Monday, February 13, 2006

Index Joy

Because the index of my book seems to feature every historical personage from "Abelard, Peter" to "Wulfstan," it is taking me what seems to be eons to complete.

Here are my favorite entries so far.

cattle 87-88, 97-100

Celts: formation of Celtic Fringe, 35-36; as modern invention 44, 179n; as strategic designator, 30

deer-cow 103

difficult middles: and alternative histories, 3, 47, 59-63, 72-76; and blood, 72, 73; as borderland, 7, 10, 100-104; defined, 2; denial of, 12, 41, 57; doubling within, 29, 56-57; exclusion and return, 41, 73; as mixture without synthesis, 98; and postcoloniality, 112. See also hybridity; monsters

English: and Bede, 47, 48, 50, 52, 64; as frigid, 33; as mutable, 11, 23, 55, 58; hairstyles, 17-18, 123; mixed origin, 35, 44, 45, 50-51; tails, 39-40; unity, 110-111; as uncivilized, 35, 38, 39, 55. See also Angles and Bede.

Irish: 54, 191n; and cattle, 87-88; clothing, 18, 87; as barbarians, 87; bestiality, 87-90, 97; as equals and allies, 20, 35, 46-47; monsterization of, 35, 78, 86-90; as primitive, 35, 87; as unkempt, 18; as werewolves, 86-87, 89

monkey-puppies 103

monsters: as aboriginals, 27; and cultura mestiza, 102; and gender, 105; and hybridity, 3, 6, 7, 8, 16, 41, 59-60, 100, 102; and freedom, 6, 102; and middle spaces, 76, 99-102; as mixta 100, 102, 103; monsterization 3, 5, 11, 105, 112; and postcolonial theory 6; and race 41. See also Britons; centaur; difficult middles; hybridity; Irish; Jews; Minotaur; Ox Man; Picts; Saracens; Scots; Welsh; wolves

polygamy 20, 34

pork 14, 21, 22

toads, man-eating 95; poisonous, 147


Anonymous said...

what, no discussion of irish hairstyles?

Jeffrey Cohen said...

Perhaps the Irish were all bald in the Middle Ages?

But that does remind me that I need to add an entry for Irish beards. Gerald of Wales was obsessed by them (perhaps because he loved bad puns, and Latin allowed him a real groaner on beards and barbarity).

Karl Steel said...

Have you read the Apologia de Barbis of Burchard of Bellevaux? I haven't, but as he's mid-12th century, maybe you can use him at some point?


There's also my favorite bit on centaurs, which is from Palaephatus's On Unbelievable Tales, "What is said about the Centaurs is that they were beasts with the overall shape of a horse -- except for the head, which was human. But even if there are some people who believe that such a horse once existed, it is impossible. Horse and human natures are not compatible, nor are their foods the same: what a horse eats could not pass through the mouth and throat of a man. And if there ever was such a shape, it would also exist today" (30).

Reminds me that when my brother and I were kids we took great delight in intoning 'wrong!' whenever something happened in a cartoon that we found unbelievable, e.g., a seed turning into a tornado.

I'd love to see your pork references JJC. I've more than I know what to do with.

Karl Steel said...

Oops. I meant to put this in the previous comment:

Have you see

Jongen, Ludo. “Do Centaurs Have Souls? Centaurs as Seen by the Middle Dutch Poet Jacob van Maerlant.” 139-54. in Houwen, L. A. J. R. and Egbert Forsten, eds. Animals and the Symbolic in Medieval Art and Literature. Mediaevalia Groningana 20 (1997)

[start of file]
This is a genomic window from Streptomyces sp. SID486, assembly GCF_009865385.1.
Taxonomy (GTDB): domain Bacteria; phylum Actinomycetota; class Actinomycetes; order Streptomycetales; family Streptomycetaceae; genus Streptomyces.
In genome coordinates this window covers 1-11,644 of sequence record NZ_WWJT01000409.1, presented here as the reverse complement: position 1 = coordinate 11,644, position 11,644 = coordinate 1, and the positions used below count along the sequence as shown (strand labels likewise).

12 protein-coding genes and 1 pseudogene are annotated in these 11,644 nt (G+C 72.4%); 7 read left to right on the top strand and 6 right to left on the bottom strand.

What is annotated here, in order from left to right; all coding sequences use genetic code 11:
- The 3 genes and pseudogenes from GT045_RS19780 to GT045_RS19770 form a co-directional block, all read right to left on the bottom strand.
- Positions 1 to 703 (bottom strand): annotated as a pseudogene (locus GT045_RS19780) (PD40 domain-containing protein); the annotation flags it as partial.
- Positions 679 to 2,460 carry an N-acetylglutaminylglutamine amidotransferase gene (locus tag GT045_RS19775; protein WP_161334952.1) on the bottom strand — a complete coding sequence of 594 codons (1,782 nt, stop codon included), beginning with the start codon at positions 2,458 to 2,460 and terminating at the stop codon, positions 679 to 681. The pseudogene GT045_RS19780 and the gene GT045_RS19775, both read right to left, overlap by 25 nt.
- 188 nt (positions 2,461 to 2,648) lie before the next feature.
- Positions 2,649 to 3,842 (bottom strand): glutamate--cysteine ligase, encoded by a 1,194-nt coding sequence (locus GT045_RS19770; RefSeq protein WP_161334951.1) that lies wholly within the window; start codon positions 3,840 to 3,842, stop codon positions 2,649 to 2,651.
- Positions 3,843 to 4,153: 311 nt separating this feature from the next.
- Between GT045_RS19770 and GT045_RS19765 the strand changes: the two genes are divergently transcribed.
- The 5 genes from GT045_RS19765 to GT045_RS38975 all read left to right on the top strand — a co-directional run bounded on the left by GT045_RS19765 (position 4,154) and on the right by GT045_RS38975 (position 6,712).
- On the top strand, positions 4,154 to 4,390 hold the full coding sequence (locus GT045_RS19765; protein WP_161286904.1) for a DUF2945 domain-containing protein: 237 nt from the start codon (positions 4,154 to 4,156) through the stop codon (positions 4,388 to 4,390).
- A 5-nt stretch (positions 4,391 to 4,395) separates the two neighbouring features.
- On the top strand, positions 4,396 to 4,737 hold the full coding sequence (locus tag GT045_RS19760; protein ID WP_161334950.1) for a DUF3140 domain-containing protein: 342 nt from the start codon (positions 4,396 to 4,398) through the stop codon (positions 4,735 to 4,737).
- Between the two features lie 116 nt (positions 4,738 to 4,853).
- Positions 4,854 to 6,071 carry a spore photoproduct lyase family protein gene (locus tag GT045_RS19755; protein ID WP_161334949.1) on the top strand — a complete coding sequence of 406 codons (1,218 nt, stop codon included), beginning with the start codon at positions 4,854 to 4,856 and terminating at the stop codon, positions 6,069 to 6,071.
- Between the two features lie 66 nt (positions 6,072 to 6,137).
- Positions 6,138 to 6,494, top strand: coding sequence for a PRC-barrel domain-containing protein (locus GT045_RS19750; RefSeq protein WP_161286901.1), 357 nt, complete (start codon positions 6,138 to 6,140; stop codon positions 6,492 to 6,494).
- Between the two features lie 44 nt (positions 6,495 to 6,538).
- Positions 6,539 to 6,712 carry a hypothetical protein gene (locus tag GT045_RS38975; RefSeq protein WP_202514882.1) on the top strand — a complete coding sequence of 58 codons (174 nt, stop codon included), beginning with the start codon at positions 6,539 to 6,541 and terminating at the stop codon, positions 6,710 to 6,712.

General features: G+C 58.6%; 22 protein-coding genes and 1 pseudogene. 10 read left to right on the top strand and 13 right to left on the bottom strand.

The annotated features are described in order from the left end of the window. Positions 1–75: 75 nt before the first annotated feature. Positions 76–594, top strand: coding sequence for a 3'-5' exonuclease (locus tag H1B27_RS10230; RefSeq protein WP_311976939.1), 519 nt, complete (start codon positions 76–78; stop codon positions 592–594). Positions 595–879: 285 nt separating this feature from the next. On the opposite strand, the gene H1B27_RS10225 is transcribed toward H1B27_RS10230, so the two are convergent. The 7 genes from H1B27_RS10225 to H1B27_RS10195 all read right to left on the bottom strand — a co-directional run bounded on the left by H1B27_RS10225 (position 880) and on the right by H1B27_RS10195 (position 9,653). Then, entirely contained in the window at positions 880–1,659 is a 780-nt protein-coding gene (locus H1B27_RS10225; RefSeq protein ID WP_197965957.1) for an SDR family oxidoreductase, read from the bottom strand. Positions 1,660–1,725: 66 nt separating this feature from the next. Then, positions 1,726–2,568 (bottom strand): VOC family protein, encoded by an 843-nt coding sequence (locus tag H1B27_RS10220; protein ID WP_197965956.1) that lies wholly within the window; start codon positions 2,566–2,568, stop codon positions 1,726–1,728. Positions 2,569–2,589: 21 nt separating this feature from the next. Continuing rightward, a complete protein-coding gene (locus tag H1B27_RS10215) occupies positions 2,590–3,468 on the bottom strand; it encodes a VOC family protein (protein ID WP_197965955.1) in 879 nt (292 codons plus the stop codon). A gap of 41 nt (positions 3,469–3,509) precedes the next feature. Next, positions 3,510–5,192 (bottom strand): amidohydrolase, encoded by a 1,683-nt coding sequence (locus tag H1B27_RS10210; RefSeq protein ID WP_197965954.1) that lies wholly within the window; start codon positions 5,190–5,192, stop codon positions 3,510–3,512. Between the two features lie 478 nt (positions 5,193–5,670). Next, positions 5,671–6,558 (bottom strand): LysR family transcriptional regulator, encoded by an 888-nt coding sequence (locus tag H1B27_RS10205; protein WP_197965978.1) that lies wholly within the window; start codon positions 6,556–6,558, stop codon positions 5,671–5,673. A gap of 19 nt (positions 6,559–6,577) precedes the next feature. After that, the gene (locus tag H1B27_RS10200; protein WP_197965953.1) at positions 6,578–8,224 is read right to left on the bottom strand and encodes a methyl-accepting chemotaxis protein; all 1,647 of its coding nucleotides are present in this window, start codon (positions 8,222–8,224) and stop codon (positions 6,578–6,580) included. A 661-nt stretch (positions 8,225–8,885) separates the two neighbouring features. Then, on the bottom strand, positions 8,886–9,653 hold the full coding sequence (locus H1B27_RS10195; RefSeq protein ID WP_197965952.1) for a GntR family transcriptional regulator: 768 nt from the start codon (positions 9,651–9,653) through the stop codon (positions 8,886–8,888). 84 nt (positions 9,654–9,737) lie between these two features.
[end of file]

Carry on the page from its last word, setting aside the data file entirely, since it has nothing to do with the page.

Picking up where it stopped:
There's some great material in this. There's some material from Thomas of Cantimpre that I'm working on and having all kinds of fun with.

Jeffrey Cohen said...

Thanks, Karl, those references look wonderful -- I'll certainly check them out. It's obviously too late for this book, but I have an ongoing project of researching medial and indeterminate creatures like the centaur as figures for dreaming alternative identities.

Anonymous said...

I like it that you've mentioned both man-eating and poisonous toads. Lord knows that they're not the same thing!

Karl Steel said...

I engage Thomas of C mainly in the second half of my first chapter. Here's the key quote:

Et non mirum, si monstra huiusmodi alicuius actus habilitatione ceteris animalibus preferantur, quia forte secundum quod plus approprinquant homini exteriori forma in corpore, tanto illi approprinquant sensu estimationis in corde.
(from Thomas of Cantimpré, Liber de natura rerum, Helmut Boese ed. (Berlin: W. De Gruyter, 1973), 97)
[And do not marvel if the acts of some of these monsters in habit rise above the other animals, since perhaps according to the more they approach they human outwardly in bodily form, the more they approach human sense in their mind]

I'm quoting this, first, because I find the Latin in this bit a little opaque: medieval folks, is my translation fine?

Here's a portion of what I do with this, if y'all are interested:

Thomas posits that the capacity for reason depends upon how proximate the creature’s body is to the characteristic human form. The effects of this argument disrupt both the qualitative difference between humans and every other living thing and the connection between the characteristically human form and humanity itself. In the usual working of the corporeal tradition, the human body should be as much the sole possession of humans as their mental and spiritual capacities: humans are rational, and as that shape is related to reason, so too is their shape human. In Thomas’s addition to the tradition, the corporeal forms characteristically those of humans no longer belong, at least theoretically, exclusively to humans. Rather, nonhuman creatures have purportedly human qualities to the degree that they exhibited the form typically identified as the human form. Thus, the form and its benefits function along a continuum rather than snapping neatly into one or the other binary. One end of the pole was occupied entirely by humans and the other by animals, but now a space between these could be inhabited by monsters...